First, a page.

John Nolan, Cape Canaveral, FL


John Nolan of the The Nolan surname is derived from the Gaelic word nuall meaning “shout” or “howl” and the suffix áin meaning "one who."  Thus Nualláin would mean someone who howls or shouts.  One explanation for this derivation was that the shouting or howling referred to that eerie blood-curdling war-cry that was such an integral part of early Celtic warfare.  Alternatively, the name might have come with the first chief of the clan in Carlow who held the hereditary office of herald to the Kings of Leinster.

The O'Nualláin name may have been first used in Ireland as far back as the 9th century, or even possibly earlier.  It became O'Nolan and Nolan with the arrival of the English.  Other name variants have been Nowlin, Nowland, and Nolen.  The Nolin spelling has French-Canadian roots.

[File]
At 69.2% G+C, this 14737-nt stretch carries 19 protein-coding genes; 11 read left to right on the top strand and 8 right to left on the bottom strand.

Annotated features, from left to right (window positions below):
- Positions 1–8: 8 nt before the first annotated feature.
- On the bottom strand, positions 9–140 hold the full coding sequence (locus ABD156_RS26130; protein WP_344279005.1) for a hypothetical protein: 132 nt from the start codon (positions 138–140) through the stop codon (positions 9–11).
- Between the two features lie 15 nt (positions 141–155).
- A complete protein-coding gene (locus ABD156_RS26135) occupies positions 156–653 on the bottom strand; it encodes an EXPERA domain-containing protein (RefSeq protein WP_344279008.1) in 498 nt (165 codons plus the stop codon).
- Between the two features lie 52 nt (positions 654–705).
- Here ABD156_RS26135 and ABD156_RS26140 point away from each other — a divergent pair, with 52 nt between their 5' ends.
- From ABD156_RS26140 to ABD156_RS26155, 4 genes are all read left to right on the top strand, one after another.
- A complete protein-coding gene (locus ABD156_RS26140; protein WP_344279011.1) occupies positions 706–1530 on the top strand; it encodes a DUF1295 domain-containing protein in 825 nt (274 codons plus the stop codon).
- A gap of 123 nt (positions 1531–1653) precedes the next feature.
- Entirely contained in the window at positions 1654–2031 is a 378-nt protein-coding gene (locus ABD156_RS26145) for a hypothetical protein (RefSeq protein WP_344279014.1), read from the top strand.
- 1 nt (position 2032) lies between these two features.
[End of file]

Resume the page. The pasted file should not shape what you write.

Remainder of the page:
From its initial days in the lexicon of the United States, Cape Canaveral, NASA, and the space program has been adding to the modern view of history, by making much of its own. From the time Buck Rogers strapped himself to a movie rocket and blasted into space, the world has been fascinated with what was out beyond the stars. As the cold war moved through its inevitable phase of increased munitions and accomplishments, it was natural that it would lead to a space race as well. Cape Canaveral witnessed its first launch on July 24, 1950 with the Bumper mission.

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